When a radioactive spill or accident takes place, a quick and practiced response is a must. However, responders can only do so much if they don’t have a proper radioactive spill kit on hand.
What’s in Your Radioactive Spill Kit?
The combination of a well-designed, organized and accessible Radioactive Spill Kit, and the implementation of the right contents, mitigates the potential for harm and will save lives.
The contents of your company’s radioactive spill kits will very slightly depending on the hazardous materials used and the information corresponding to their Material Safety Data Sheets (MSDS). However, some of the most common contents required for a spill kit include:
- “Radioactive Hazard” warning signs (along with posting materials such as easel, A-frame, or similar)
- “Radioactive” Barrier Tape
- Yellow rope to clearly isolate a restricted area if necessary
- Tweezers and tongs for picking up glass or other sharp, dangerous objects
- Pair of robust scissors
- Two or more pairs of safety goggles
- At least two pairs of disposable overshoes
- Two or more disposable lab coats, coveralls and/or aprons
- Two or more pairs of disposable gloves
- Plastic broom or brush for solids (polypropylene)
- Plastic radioactive waste disposal bags
- Universal absorbents such as commercial spill pads, pillows, spill socks, and loose absorbents
- Plastic scoop, dust pan, or shovel. Use plastic (polypropylene) when non-sparking tools are needed.
- Marker pen or chalk
- Cotton swabs in relevant sizes
- Small plastic vials or bags for putting swabs in
- Sheet of address labels and a pencil
- Roll of yellow and black ‘Radioactive Material’ adhesive tape.
- Bleach (if biological agents are used)
- Cardboard box to hold waste bag and spilled debris
- Sealing tape
- Bottle of decontamination solutions relevant to the chemicals in use.
- Hand soap
- Detergent or general cleaners for the final cleanup of the area
- Written contingency procedures for using the kit or for decontamination e.g. from the local safety rules.
- Contamination monitor – suitable to the isotope being used (no need for H3)
The large majority of these contents, in addition to a pocketed and securely fastened kit are available from us here at Lancs Industries.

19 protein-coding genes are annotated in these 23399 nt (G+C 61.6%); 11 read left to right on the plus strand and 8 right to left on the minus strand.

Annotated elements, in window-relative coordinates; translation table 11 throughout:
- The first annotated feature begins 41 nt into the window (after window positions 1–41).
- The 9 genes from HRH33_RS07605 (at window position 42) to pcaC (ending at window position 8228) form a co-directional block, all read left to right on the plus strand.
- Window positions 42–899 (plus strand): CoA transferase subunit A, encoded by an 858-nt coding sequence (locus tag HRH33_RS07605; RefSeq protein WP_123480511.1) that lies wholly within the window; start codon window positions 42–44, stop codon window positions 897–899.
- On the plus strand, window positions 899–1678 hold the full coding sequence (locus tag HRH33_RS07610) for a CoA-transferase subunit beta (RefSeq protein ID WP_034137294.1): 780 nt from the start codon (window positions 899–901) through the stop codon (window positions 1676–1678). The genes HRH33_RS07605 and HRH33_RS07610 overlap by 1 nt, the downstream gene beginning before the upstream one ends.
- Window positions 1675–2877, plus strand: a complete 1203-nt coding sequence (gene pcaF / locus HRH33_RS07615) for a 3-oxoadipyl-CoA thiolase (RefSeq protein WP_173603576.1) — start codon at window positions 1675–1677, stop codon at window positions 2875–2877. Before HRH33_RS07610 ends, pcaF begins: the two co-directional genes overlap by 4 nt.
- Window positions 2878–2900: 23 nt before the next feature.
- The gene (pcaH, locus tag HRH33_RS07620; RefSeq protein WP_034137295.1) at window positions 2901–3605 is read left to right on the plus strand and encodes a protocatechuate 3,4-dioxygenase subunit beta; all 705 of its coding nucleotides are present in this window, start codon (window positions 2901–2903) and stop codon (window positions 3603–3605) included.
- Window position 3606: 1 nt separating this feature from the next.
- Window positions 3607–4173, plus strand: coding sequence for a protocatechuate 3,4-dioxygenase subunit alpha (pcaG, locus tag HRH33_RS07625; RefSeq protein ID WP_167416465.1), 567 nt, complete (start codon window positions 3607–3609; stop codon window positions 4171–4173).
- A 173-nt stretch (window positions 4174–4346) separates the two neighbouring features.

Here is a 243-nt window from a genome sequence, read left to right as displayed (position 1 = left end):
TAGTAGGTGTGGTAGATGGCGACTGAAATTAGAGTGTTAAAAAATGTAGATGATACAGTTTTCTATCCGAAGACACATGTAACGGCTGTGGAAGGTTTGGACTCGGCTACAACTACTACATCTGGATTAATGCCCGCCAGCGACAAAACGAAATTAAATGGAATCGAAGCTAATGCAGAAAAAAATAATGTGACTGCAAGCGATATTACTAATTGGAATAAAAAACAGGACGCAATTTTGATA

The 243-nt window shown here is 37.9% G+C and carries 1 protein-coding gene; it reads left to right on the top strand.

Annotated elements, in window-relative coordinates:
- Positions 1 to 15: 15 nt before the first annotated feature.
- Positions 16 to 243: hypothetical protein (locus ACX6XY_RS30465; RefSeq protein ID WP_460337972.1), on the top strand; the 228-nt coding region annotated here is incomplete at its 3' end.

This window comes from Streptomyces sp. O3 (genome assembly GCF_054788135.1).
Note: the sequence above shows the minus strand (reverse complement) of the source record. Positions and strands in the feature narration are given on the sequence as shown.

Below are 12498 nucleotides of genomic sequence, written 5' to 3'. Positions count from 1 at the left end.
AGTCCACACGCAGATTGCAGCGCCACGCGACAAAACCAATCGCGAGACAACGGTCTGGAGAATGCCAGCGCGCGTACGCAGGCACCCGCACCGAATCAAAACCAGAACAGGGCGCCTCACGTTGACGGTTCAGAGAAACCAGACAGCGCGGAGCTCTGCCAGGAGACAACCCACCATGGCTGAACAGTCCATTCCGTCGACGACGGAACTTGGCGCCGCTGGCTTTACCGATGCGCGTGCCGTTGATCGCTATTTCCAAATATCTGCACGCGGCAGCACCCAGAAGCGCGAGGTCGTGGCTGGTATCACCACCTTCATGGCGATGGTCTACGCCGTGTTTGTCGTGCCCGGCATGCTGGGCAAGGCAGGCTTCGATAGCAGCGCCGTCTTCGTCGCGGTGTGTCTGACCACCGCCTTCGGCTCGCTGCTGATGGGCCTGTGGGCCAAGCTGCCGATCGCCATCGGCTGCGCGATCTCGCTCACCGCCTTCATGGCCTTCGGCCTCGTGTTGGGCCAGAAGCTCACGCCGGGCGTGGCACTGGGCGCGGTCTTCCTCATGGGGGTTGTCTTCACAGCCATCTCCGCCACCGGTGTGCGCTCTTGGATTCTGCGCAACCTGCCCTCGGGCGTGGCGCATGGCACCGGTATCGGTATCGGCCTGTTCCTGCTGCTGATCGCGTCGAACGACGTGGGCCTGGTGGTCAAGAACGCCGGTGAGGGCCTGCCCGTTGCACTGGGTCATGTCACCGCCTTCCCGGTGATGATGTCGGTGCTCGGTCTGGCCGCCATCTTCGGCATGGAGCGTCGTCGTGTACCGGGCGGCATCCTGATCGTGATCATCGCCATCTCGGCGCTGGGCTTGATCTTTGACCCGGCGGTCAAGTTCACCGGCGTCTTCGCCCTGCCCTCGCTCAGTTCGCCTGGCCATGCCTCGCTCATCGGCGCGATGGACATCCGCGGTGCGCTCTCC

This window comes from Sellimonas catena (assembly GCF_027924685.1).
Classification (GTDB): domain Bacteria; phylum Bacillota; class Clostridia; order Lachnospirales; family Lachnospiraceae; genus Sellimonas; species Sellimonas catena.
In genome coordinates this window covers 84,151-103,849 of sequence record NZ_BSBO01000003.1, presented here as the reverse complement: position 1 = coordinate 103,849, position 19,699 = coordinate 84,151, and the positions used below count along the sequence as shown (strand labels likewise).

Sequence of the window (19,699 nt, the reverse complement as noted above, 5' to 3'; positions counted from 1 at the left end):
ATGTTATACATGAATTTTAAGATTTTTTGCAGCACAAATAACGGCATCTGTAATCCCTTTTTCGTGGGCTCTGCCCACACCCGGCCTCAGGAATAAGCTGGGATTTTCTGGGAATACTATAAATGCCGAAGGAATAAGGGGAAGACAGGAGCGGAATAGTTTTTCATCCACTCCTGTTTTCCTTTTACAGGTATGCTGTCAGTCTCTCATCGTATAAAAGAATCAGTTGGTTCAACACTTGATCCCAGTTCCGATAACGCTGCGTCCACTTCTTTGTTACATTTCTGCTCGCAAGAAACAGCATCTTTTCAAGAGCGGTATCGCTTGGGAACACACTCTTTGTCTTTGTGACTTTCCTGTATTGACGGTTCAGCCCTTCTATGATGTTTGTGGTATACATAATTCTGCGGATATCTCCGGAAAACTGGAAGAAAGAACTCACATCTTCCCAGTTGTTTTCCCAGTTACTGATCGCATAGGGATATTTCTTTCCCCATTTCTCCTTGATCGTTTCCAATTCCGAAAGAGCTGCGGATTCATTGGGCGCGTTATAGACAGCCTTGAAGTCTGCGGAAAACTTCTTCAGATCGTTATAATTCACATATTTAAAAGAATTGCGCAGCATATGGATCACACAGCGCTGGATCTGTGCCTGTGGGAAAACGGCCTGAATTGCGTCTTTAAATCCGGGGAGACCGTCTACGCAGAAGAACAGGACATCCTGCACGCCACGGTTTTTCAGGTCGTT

Be Prepared for a Radioactive Spill
The goal is to never experience a radioactive spill. The reality, however, is that mistakes happen. For this reason, your company’s Radiation Safety Officer should host regular safety meetings, as well as occasional practice drills and simulations, so employees feel prepared to handle an unexpected accident whenever and wherever it arises.
Read, How do You Stop a Radioactive Spill?, for more specific details. Ultimately, the goal is to move quickly and thoroughly through the following 5 Steps, which create the well-known S-W-I-M-S acronym:
- Stop the spill
- Warn others
- Isolate the area and the spill
- Minimize radiation exposure
- Stop ventilation
While these steps don’t have to be done in order, they should all be completed to contain the spill and ensure personal, employee and environmental safety. In fact, it’s worthwhile to take your workplace and risk into consideration, determining an order that makes the most sense for your building, individual labs or work spaces and/or the materials you’re working with.
Your Preparedness Can Save Lives
In most cases, radiation sickness takes place via continuous exposure – even low-grade – for long expanses of time. A single, poorly handled spill that leads to permanent contamination can mean a dangerous outcome for employees or those who spend time in the area.
Do your best to adhere to ALARA guidelines, create a safety culture within your company, and to arm yourself with an adequate radioactive spill kit.
Need help assembling your company’s hazardous or radioactive spill kit? Get in touch with the expert radiation shielding innovators here at Lancs Industries. We have everything you need, plus more, and our designers can work with you to create customized spill kit contents specific to your industry or niche.
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